Stocking the Larder

Reassessing my goals…

pantry 004

Back in January, when motherhood was an abstract concept and I was dreaming of summertime, I wrote out my preservation goals for this season.  Let’s review them, shall we? I’ll add in commentary in bold italics.

June

  • 2 dozen half-pints strawberry jam -FAIL!

July/August

  • 1 dozen half-pints peach jam -that would be nice
  • 2 dozen pints canned peaches -maybe 1 dozen instead?
  • freeze 10 lbs Maine blueberries -easy… should be able to accomplish this
  • 3 dozen quarts canned tomatoes -not from my garden… but I still hope to get this done
  • freeze 5 dozen ears of corn -maybe if I leave it on the cob
  • freeze as many raspberries as possible -define “possible”

September/October

  • 3 dozen pints applesauce -gotta do this!
  • 6 quarts apple pie filling -I’m over it
  • 6 pints cranberry-applesauce -maybe…
  • 6 half-pints cider jelly -next year

I’m hoping next summer will be easier, when Josh is running around instead of being in my arms all day long.  If it just gets more difficult, don’t tell me now, let me keep my delusions.  Moms, how do you get this stuff done?

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9 Comments

Filed under Food, Gardening, Living from Scratch, Local Agriculture, parenting, Sustainable Living

9 responses to “Stocking the Larder

  1. I’m looking for answers too! Not one single strawberry was canned, frozen or baked into anything of value. I haven’t picked one single blueberry, although I hope to soon. My garden is absolutely pathetic. The pear tree seems to be doing well, though. I’m hoping that I can co-op with other girls in the area and get work done as best we can. I don’t want to give up having a stocked canning cellar and freezer just because Liam is so busy! What did your mom do?

  2. Tia

    When my kids were that little I accepted all the help I could get from my family. My grandma canned tomatoes, my great-aunt made me jam & peaches etc…I barely managed to even freeze anything for about 3-4 years. It does get better, it just takes a lot of practice. You will handle it better as you have Ed to help. As a single mom I just didn’t want to focus on the food when I got home from work, I just wanted to be with my kids. :)

  3. Liz Hoskins

    Loved your commentary Abbie, I always get super ambitious in my mind, then my kids slap me back to reality. I had been dreaming for about 6 years to do a veg garden, and this year, my dream came true! My kids are 5, 3, and 15 months, and while I won’t necessarily say it gets easier, it definetly gets more manageable. Right now, Josh rules your daily schedule (enjoy it, you will miss it!), you will soon have more reliable “pockets” of time to do more and more of the stuff you want to do! My youngest is about the age that Josh will be next year, and his mobility keeps me on my toes, he currently climbs on everything he can lift his little chubber leg onto, and despite my 5 years of childproofing my house, he is proving to be much more curious than my other two! It will get easy, I just priortize everything I need to do, and concentrate on the “musts” GOOD LUCK!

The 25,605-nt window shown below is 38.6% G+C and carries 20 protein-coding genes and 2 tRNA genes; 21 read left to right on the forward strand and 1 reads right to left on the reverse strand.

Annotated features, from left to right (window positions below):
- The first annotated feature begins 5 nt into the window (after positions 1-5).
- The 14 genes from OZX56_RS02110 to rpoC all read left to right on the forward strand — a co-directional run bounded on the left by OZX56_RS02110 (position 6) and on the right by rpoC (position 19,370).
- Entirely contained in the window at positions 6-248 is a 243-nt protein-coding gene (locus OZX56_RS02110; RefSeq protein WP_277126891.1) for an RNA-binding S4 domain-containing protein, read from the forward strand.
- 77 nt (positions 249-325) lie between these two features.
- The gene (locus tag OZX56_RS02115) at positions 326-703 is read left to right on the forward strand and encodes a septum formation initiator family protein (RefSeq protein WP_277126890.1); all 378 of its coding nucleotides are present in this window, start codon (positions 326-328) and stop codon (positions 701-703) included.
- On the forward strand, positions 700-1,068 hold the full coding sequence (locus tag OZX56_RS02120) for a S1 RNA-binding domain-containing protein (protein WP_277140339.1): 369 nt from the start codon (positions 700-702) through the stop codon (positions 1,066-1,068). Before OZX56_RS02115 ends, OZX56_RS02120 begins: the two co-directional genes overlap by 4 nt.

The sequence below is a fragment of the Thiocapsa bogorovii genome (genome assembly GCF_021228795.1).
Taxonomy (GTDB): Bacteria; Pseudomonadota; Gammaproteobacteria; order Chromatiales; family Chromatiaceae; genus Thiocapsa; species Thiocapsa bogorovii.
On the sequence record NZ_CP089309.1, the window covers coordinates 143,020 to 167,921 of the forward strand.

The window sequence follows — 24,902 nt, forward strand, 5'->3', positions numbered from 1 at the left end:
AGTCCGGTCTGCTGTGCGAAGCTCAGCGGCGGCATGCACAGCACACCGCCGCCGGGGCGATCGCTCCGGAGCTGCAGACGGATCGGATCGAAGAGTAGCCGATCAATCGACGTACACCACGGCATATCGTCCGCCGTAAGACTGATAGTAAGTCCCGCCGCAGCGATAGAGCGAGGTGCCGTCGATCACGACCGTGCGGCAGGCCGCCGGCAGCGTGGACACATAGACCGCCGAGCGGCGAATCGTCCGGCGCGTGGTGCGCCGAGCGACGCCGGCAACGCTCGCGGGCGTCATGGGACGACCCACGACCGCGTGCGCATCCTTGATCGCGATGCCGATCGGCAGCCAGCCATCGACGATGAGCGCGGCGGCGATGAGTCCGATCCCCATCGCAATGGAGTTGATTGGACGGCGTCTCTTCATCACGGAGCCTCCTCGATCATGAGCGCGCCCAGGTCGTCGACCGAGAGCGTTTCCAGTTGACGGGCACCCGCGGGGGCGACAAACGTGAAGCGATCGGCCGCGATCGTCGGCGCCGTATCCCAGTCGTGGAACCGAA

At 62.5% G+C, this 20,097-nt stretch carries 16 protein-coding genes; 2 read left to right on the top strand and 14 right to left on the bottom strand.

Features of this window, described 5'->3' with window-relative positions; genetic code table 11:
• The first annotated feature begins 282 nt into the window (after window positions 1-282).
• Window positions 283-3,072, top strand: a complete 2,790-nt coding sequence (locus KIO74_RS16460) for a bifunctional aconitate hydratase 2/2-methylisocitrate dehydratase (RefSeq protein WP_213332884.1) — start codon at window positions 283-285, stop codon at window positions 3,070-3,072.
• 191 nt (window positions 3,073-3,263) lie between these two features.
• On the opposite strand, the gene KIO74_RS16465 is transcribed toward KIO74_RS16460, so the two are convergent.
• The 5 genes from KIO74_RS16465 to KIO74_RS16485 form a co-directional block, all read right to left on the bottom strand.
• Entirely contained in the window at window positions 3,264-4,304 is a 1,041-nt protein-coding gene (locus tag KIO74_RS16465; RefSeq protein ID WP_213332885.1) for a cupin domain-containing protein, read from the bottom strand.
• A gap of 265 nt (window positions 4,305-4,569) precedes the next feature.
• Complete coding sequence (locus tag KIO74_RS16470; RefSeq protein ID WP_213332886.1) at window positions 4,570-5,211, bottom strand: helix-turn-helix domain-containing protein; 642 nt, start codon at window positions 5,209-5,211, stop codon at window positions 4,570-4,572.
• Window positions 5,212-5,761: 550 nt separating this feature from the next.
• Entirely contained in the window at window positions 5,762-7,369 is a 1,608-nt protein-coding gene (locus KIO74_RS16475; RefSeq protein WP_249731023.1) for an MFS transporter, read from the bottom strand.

4. Let’s just not say it’s more difficult. You will just have a “helper” instead! My vote…interact with him. Let him play in the high chair, play with some extra food and cup measures, etc. It will help a little bit. : )

    Best of luck! I’m impressed you’re canning!

    • Lol Robbie my whole day is interacting with him, that’s why I don’t get anything done! Though when he can sit in the high chair it might be easier. I haven’t canned anything yet, just thinking about it :)

  5. My girls are 8 and 12 and I didn’t get any strawberries preserved. I was planning to freeze them, but the season came early and peaked quick with the weather here and I just didn’t have time to go out and pick enough to preserve. So sometimes its not motherhood, its just life in general. As is said life is what happens while we are busy making plans….
    Flexibily is your key…. enjoy this summer for what it is, because things change oh so fast…

  6. You just learn to work “differently”. You work in shifts, you can smaller amount, or you freeze stuff now to can later. If you have a birthday coming up, tell everyone you want them to watch the kiddo for a few hrs as their gift to you. The gift of time is suddenly so valuable when you’re a new mom.

    I only started canning last year, and thanks to my husband wrangling the spawn, I was able to put up quite a lot. I can’t wait to see what is possible when the kiddo is older!

  7. It does get easier. That’s what I tell my friends with babies. They see all of the cooking that I’m able to do now that mine are 3 and 6, and think that they’re “failing” as mothers, because they can’t do all of that. No! As the babies get older, it does get easier to have your own time. If your “own time” consists of lying on the sofa reading, well that’s fine too. :-)

    Two things: I found a carrier to be indispensible when the babies were little. First a Maya Wrap sling, then an Ergo Baby Carrier, when they got bigger. I can remember many nights cooking dinner with a baby on my back. After being in daycare while I was at work all day, they just HAD to be touching me as much as possible. And secretly, I loved carrying them, so it was a benefit to me too.

    Also: have you thought about having a Preservation Party? I find that if I invite friends over for dinner, we can share the childcare responsibilities and the cooking. And it’s more fun and less stressful than trying to manage it all alone.

  8. I do my canning with a mom friend. That way one of us can be on kid duty and one of us can tend the hot stuff. Sometimes the kids even entertain each other and then we can double up our efforts and things happen faster. But I’m not canning by myself, without another adult in the house to take care of the children.

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